Congratulations, that's a lovely watch (and excellent photos).
I'm on record here as saying I immediately appreciated the quality, design & care Monta put into their watches, and that I'd get one someday.
Well, I picked-up a second-hand 1st Gen Monta Oceanking about six months ago and I love it. I got it at 11-months old for an absolute bargain.
It is one of the first 100 they made, which came with a special package: limited-edition orange 'Everest' rubber strap (those sell for £160 on their own); complimentary 'movement tuning' (whatever that means) within two years & extended four year warranty.
I have no qualms whatsover in saying that it is - at least - the equal of my ETA Tudor Black Bay, and superior in several areas to my Rolex Submariner 114060 (though the Submariner is the superior watch overall).
At 40mm wide, 49mm lug-to-lug, 13.8mm thick, and with 20mm bracelet tapering to 16mm, it's pretty-much in my sweet-spot re size.
The bracelet is superb - polished chamfers run above (and below) each link, so that it's smooth on wrist; the links are fully-articulating (they can be folded right back & stacked vertically on top of each other) which equates to a supple & conforming fit on wrist; the end-links fit snugly to the case and are actually two-part (if you see what I mean), so instead of jutting out straight from the case, the first link drops nicely down around the side of the wrist (crucial for those of medium-small wrist size); and the screwed pins are a doddle to adjust. The clasp is good & beautifully made, but there's no doubt the no-tools micro-adjust on the 2nd Gen is an improvement there again.
Fine finishing on a tool/dive watch is not everyone's cup of tea, but the beauty is something that really elevates the watch, and adds visiual appeal from every angle. The polishing is really excellent, with chamfers on the case, lugs (both inner & outer - quite like Grand Seiko do), bracelet (both sides) & clasp - there’s not an ugly sharp edge anywhere to be found, it feels lovely in hand, a thing of real quality. The 1st Gen lacks crown guards, something they reinstated on the 2nd Gen, but I like the vintage, unusual look of the onion crown (beautifully crafted, like the rest) on it's own, and it also slims the watch size down to the eye. The crown is also recessed slightly into a hollow on the side of the case - a nice little effort to offer some protection in the absence of guards.
The diamond-cut hands & indices are almost as good as my Grand Seiko (but not quite) - super sharp, and faceted to both better reflect light (massively aiding legibility) & also add aesthetic appeal. Finally, they're plated with Rhodium (a more expensive cousin of Platinum) so they have a beautiful lustre quite apart from stainless steel. Monta have also produced an unusual 'waterfall' effect with their indices - the lume looks almost to flow over the edge of the indice and down to reach the dial. Their markers caused a lot of hassle for their manufacturer. The hand supplier is Swiss, by the way, as are all of the suppliers to the watch - this is not a cheaply-made piece. Also fun is the way the rehaut has cut-outs for around the markers - again, a small detail which adds cost & complexity, but also interest.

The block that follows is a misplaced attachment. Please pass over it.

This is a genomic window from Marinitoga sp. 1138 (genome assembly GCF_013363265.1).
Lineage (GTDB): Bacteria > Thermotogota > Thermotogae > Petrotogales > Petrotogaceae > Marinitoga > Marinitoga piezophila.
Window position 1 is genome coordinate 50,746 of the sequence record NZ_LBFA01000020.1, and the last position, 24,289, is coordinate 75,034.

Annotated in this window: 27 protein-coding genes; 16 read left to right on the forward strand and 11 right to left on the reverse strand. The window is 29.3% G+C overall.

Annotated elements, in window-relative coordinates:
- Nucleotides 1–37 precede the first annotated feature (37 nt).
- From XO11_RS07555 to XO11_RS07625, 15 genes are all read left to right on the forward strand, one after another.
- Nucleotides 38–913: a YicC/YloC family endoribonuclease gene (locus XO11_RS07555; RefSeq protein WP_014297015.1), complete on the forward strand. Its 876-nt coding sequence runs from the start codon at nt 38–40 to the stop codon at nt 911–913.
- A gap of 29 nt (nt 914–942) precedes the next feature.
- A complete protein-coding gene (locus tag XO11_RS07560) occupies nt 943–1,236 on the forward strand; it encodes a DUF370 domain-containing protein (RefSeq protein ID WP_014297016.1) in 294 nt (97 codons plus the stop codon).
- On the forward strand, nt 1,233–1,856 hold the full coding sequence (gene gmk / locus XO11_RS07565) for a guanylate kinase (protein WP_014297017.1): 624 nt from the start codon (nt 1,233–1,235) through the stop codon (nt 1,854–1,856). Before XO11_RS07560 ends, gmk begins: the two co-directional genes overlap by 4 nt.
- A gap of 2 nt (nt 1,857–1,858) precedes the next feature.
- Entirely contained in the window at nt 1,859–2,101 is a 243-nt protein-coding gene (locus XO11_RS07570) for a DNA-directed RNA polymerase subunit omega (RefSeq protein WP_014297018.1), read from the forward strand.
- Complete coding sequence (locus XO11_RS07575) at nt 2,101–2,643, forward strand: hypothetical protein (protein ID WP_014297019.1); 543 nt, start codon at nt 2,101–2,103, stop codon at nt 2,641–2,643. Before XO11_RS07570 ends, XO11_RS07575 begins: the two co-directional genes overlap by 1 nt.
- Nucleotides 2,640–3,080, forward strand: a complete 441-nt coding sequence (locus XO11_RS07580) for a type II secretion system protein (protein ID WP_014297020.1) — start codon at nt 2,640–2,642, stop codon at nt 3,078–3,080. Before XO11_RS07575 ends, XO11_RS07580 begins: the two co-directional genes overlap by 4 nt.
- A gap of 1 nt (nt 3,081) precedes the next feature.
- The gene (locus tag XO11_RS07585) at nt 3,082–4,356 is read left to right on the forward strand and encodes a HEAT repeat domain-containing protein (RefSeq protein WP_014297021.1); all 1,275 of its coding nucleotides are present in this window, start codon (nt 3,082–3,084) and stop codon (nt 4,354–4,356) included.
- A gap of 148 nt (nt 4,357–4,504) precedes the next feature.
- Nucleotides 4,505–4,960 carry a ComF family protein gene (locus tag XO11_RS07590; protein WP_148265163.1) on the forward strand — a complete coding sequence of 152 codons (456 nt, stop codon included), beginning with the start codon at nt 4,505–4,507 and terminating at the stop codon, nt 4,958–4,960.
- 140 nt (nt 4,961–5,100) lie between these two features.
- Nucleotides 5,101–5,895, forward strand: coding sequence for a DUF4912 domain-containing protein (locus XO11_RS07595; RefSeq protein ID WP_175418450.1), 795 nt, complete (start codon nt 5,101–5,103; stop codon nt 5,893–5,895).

The 60-click bezel is subject to several patents - it is engineered so that the dial markers always align with the bezel markings, and the ceramic is held in by friction, not just glued. It has a very authoritative 'clicky' motion that exudes quality & solidity, with zero backplay. Pushed on it, I'd still say I personally prefer the bezel action of my Black Bay & Submariner, but those really are 'best in class'. The 2nd Gen adds a lume pip (a glaring omission on mine) as well as lumed markings, but this aspect doesn't bother me - I neither dive nor time things in the dark (ooh er...!).
The sapphire crystal has a pronounced double-dome, which adds height to what is quite a squat watch head, but as with my Speedmaster, I always feel that a crystal is a 'false' height, if that makes sense - yes, it's physically there alright, but it looks slimmer than it is, because the crystal is transparent. The way the angle of domed crystal meets the ceramic bezel and then seamlessly continues it's sloped fall over the angled bezel is a thing of subtle joy. It has 7 layers of AR coating on the interior. The 2nd Gen has a flat crystal which improves the dimensions, but at the loss of charm, for me.
The Eterna 3909A movement is a bit different to what you see every day, and with a terrific 65-hour power reserve. Monta aslo say they hand-regulate each to Chronometer spec (though it is not COSC qualified), and having thrown it on my Timegrapher machine, I can vouch that it is running in exemplary fashion. The 2nd Gen's Sellita movement will be cheaper & easier to service, and based on the 2892 (I think), it is of excellent quality.
I'm sorry to have hijacked your thread a bit (just started waffling and couldn't stop), but I thought you might appreciate the input of a fellow owner, and I deem it worthwhile adding to your excellent testament, because I think many see the price from a micro-brand and immediately consider it overpriced, which it is not (to my mind anyway).
I hope you continue to enjoy your watch and the glow of new ownership never fades.